On closure of the RAF Marine Branch on 31st March 1986, the other two Seal class vessels, Seal and Seagull were transferred to a civilian management company, James Fisher and Son, but remained under RAF control as AFV’s (Air Force Vessels). Later in 1991 the control of the vessels passed to the Directorate of Marine Services (Navy), the craft at that time changed to Black & buff livery. Subsequently repainted in RAF colours but without the roundel etc, Seal and Seagull in 2000 both operated from Invergordon, under the management of V.T. (Vosper Thorneycroft) Marine services.  When V.T. lost the contract to Smit towing in 2003 both vessels were sold off and replaced by purpose built civilian craft. After a lengthy lay-up at Southampton, Seal and Seagull were delivered to Nigeria at the end of 2006 by the Dutch delivery company Redwise.

Seagull at Southampton
Seagull laid up at American Wharf, Southampton in June 2003.
Photo © Philip Simons

The former Seagull pictured here in Las Palmas while en-route to Nigeria for use as a security vessel at port Harcourt.
The former Seagull (unimaginatively re-named 'Seagully') pictured here at Las Palmas in November 2006 while en-route to Nigeria to begin a new role as a security vessel based at Port Harcourt. Photo: © Rick Vince

Badtz Maru (the former Sea Otter) in the United States.
Badzt Maru, previously known as HMS Redpole but originally built for the Royal Air Force as Sea Otter is now privately owned and based in the United States. Photo: © Mike Savage


The hull of the LRRSC was of all-welded steel construction, longitudinally framed, and flush decked with a soft nosed raked stem and transom stern. Five transverse bulkheads divided the hull into six watertight compartments, forward of the engine, a double bottom was worked into the forward half length. The superstructure, funnel, and mast were of aluminium with huck bolt connection to the steel hull. Working aft along the hull, aft of the fore peak and chain locker was the toilet and messing facilities for the crew, galley, mess for 14 airmen, and a 4-berth cabin for NCO’s. Aft of the accommodation was the main engine room, aft of which was the weapon recovery compartment with a screened-off weapon store at its fore end. Located in the superstructure was the wheelhouse, chart room, and W/T office - all partially raised - followed by two single cabins for officers, the wardroom, toilet facilities, and a workshop and store. The remainder of the superstructure formed a casing over the engine room and weapons store. All accommodation was mechanically ventilated by a system supplied by Norris Warming Co of Newcastle.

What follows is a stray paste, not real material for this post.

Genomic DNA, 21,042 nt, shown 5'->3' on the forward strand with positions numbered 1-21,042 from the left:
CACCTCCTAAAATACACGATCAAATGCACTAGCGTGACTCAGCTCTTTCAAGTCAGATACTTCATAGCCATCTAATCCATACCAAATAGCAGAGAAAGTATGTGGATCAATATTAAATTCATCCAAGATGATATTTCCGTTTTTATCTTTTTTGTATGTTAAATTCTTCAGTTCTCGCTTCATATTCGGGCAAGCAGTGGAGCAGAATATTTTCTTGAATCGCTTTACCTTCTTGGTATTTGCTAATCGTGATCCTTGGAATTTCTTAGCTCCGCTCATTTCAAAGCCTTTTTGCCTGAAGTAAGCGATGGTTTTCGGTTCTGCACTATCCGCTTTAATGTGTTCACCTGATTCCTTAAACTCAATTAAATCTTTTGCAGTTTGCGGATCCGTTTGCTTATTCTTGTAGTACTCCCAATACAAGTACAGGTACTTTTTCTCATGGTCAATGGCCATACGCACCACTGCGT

On the port side of the superstructure was a wide access to a broad alleyway to allow the free passage of stretcher cases down to the crew’s mess, and a secondary means of access was by a large hatch forward of the wheelhouse plumbed by a short hinged derrick arm. The wheelhouse was equipped with Mathway power assisted steering and Bloctube hydraulic controls for the main engines, all controls duplicated on the open upper bridge. Navaids included gyro and magnetic compasses, Walker log, Offshore echo sounder, Kelvin Hughes radar, Decca, an aircraft type radio compass and search and rescue beacon equipment. The W/T office, arranged on open style aircraft style was used for keying operations, whilst all UHF and VHF was conducted using handsets in the wheelhouse.

Main propulsion was by twin 16-cylinder Davey Paxman Ventura type YJCM diesels, each rated at 2,000 BHP at 1,485 rpm, coupled two twin shafts through ZF 1.25:1 reverse/reduction gearboxes. Electric power at 440V 3-phase and 115V single-phase ( for lighting ) a.c. Was supplied by two 55kW / 75kVA Rootes alternators each powered by a 3-cylinder Lister Blackstone type TS3MA diesel developing 90 BHP at 1,800 rpm. Main and auxiliary machinery was remotely operated from a control position at the fore end of the engine room.

Weapons and training aids were recovered through a hydraulically operated stern ramp, hinged at its foot, fitted in the transom. The weapons were hauled up at a recovery speed of up to 600ft/min by an electric/hydraulic winch with 4,000 ft of ¼” FSWR. As an alternative there was a 1-ton Welin single arm davit with a working radius of 16ft plumbing a hatch on the after deck and two small hatches on the casing roof. To assist with recovery from the sea, an RFD inflatable Z-boat with an outboard motor was provided. Lifesaving requirements were met by two 10-man life rafts stowed abaft the funnel. Stowage space was provided in the recovery compartment for nine short and four long torpedoes.

Seal Class vessels built at Berwick upon Tweed
DISPLACEMENT: 158 Tons  (Full Load)

Length oa.

120’ 3½”       36.67m
23’ 6”              7.16m
5’ 6”                1.68m




2 x 2,000 B.H.P @ 1,485 r.p.m.


2 x ZF Type (Zahnradfabriek Friedrichshafen)


1.25 : 1

ELECTRICAL POWER:  TWIN 55kW/75kVA Rootes Alternators

TWIN Lister Blackstone TS3MA Diesels
90 B.H.P @ 1,800 r.p.m.


25 Knots

RANGE:            950 Miles @ 20 Knots.  2,200 Miles @ 12 Knots.

M.L. Aviation winch speed 600ft/min (in stern)


1-Ton Welin single arm davit radius 16 ft


1 x R.F.D. Inflatable Z-boat with O/B engine.

CREW: 17 (2 x Officers, 3 x NCO’s, 12 x Airmen).

1 x Type 978